When the Greencards formed four years ago, the bluegrass trio, consisting of bassist/vocalist Carol Young, mandolin player Kym Warner and fiddler Eamon McLoughlin, grabbed what they needed and took it to the big stuff on the Americana music scene – oh, except for one vital thing – a name.
“It was quite comical,” said Warner, who says the band played their first gig without even considering a name. Later, upon reviewing all the taken band names, they settled on the Greencards.
Since that decisively defining moment, the band, composed of two Australians and a Brit, has since gone on to become the first international act to have a number one album on the Billboard Magazine’s Bluegrass Chart with their latest album, Viridian, which dropped in March.
To top it off, the band won the Emerging Artist of the Year by the Americana Music Association in 2006, which they were nominated for in 2004 along with the New Artist of the Year for their debut album, Weather and Water.
For the Greendcards, recording Viridian was a huge step forward from their last album, says Warner, who also said that instead of constantly making corrections, the band just went with the vibe of every song. The results, according to Warner, were the creation of a livelier album and as he puts it, sounds like a real band.
“We’ve evolved in our craft,” he said.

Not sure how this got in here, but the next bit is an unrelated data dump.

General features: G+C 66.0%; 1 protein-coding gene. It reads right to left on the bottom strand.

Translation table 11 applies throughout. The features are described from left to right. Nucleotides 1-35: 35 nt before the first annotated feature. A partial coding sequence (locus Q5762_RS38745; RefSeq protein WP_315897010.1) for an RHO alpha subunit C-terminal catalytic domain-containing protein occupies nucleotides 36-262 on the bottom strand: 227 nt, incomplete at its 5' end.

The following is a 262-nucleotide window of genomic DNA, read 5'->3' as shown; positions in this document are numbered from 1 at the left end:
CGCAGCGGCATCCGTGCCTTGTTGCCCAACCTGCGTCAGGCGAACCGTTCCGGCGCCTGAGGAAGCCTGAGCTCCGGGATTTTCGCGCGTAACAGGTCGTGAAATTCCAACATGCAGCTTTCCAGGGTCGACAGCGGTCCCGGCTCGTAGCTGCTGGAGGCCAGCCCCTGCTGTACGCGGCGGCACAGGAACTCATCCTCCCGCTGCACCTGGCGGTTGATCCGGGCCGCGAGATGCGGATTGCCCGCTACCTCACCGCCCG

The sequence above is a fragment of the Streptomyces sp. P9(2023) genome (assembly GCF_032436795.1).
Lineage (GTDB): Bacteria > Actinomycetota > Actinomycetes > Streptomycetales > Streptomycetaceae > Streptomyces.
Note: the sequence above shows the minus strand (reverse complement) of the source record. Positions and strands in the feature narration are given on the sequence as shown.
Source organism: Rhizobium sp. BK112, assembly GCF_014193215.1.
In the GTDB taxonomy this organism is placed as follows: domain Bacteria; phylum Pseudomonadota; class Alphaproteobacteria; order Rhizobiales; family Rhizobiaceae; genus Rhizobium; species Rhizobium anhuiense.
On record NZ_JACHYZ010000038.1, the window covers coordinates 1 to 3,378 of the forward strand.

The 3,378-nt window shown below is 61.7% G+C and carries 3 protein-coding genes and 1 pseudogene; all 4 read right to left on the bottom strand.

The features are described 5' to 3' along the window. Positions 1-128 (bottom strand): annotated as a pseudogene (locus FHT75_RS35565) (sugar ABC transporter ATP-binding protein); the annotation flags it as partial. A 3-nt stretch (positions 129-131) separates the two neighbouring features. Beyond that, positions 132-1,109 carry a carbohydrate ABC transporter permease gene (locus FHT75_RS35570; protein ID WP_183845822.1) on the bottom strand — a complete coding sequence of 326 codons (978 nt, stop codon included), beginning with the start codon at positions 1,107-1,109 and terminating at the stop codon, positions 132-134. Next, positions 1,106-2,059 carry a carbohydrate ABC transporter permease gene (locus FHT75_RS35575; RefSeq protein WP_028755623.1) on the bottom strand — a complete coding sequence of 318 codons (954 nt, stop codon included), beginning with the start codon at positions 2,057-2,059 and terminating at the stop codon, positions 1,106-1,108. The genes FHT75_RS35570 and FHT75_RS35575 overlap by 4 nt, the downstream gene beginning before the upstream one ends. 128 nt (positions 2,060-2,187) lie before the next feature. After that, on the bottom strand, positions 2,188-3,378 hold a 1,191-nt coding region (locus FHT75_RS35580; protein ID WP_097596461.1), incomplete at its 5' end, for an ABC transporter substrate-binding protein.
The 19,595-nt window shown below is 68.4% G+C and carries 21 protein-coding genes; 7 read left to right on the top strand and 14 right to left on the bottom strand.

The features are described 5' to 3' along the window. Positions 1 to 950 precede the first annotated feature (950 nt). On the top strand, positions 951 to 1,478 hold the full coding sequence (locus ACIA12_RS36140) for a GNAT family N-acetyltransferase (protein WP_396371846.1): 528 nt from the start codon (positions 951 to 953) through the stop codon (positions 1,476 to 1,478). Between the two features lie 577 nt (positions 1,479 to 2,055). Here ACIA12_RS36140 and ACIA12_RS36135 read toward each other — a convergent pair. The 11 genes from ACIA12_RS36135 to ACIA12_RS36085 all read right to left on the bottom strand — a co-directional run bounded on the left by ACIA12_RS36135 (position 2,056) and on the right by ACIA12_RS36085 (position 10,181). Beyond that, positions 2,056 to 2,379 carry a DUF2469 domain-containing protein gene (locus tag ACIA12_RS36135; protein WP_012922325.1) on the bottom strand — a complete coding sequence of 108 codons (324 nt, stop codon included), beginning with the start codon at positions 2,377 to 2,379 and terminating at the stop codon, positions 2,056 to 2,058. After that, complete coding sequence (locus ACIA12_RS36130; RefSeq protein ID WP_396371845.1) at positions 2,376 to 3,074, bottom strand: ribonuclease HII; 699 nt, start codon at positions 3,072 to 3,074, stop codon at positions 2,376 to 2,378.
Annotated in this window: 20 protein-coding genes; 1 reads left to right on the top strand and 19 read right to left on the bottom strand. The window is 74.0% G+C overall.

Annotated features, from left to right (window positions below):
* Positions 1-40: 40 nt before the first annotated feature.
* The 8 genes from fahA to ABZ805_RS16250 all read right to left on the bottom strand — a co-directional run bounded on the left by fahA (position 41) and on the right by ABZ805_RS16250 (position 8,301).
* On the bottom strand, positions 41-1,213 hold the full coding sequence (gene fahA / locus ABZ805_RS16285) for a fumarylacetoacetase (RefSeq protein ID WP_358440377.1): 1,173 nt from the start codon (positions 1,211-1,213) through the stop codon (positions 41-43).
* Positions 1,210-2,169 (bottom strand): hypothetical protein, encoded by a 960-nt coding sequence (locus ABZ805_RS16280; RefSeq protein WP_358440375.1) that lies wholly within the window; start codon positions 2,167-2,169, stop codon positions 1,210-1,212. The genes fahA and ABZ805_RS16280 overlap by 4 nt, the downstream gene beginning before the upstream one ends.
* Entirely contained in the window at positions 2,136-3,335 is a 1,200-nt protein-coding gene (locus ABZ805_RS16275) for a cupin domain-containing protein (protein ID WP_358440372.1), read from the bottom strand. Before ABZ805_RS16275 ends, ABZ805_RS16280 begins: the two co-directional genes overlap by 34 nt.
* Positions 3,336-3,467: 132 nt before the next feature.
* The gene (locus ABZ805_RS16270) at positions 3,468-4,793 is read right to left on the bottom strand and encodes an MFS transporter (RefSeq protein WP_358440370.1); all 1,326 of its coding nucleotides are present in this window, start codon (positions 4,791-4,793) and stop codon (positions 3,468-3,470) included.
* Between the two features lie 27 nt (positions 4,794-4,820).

The Greencards have also been recognized by music legends such as the likes of Willie Nelson and Bob Dylan. The legends asked them to be their opening act during their minor league ballpark tour.
“It was a really great experience, just really incredible,” Warner said. “It definitely got our name out there to the fans.”
Along with Dylan and Nelson, the band also names other Americana artists like Alison Krause and Tom Petty as influences and Sam Bush of the 70’s progressive bluegrass band, New Grass Rival, in particular, who they received the opportunity to work with.
“We not only listen to a lot of their music, but we consider them good songwriters and singers,” said Warner.
The band will be playing at Krannert Center – outside at the UI Research Park – on Friday August 17 at 7:30 p.m. Admission is free and all age groups are welcomed. Despite their accolades and growing fan base, Warner and the band remain humble. “Any recognition is still nice,” he said.